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Stars: Richard Gere, Susan Sarandon, Brit Marling, Tim Roth, Nate Parker, Laetitia Casta, Stuart Margolin, Bruce Altman, Chris Eigeman

Director: Nicholas Jarecki

Once upon a time, Richard Gere was derided for what were perceived as surface performances, but the silver fox has improved with age, and there's nothing glib about his very three-dimensional, well-crafted portrayal of Robert Miller, a hedge fund millionaire with a portfolio full of troubles.

Seemingly a devoted family man, with a loving wife (Sarandon) and a smart daughter (Marling) who's his deputy at his firm, Miller in fact spends much of his time with his artist mistress (Casta), whom he's set up in a ritzy apartment. Already facing financial disaster if he doesn't move fast, it's his lover who threatens his world with implosion, when she's killed in a crash while he's driving.

Fleeing the scene, he enlists the son (Parker) of a former associate to drive him away, and tries to hide the damage to his ribs at home. Detectives (Roth, Eigeman) naturally soon smell a rat, but Miller's a slippery customer, and they make the mistake of fabricating evidence against him to pin him down. But that's not the end of the story, which climaxes on a satisfyingly ambivalent note, even if the drama itself seems dragged out beyond its natural length.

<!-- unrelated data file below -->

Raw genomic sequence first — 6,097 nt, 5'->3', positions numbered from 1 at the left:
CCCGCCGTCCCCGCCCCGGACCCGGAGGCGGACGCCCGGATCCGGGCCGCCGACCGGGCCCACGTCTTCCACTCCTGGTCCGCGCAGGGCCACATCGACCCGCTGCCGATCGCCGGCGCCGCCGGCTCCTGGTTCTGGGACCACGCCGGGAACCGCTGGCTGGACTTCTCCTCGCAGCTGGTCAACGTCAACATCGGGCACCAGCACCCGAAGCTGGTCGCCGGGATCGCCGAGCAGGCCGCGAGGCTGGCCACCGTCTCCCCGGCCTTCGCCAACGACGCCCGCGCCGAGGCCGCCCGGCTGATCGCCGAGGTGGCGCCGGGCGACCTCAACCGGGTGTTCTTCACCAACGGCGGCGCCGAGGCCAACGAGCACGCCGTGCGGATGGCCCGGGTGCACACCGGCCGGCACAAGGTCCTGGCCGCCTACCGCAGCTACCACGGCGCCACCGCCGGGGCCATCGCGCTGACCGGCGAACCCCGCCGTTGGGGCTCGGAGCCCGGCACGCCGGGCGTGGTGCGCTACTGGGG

The film's studied approach does lead us to spot holes in the plot and unlikely circumstances that we might otherwise miss. But the performances of Gere and Sarandon - especially in a scene together near the end - are more than worth our attention. Tighter control overall by the director, in fact, might have made this a cracking suspense drama.

David Quinlan

USA 2012. UK Distributor: Koch Media Entertainment. Colour (unspecified).
107 minutes. Not widescreen. UK certificate: 15.

Guidance ratings (out of 3): Sex/nudity 1, Violence/Horror 0, Drugs 1, Swearing 2.

Review date: 28 Feb 2013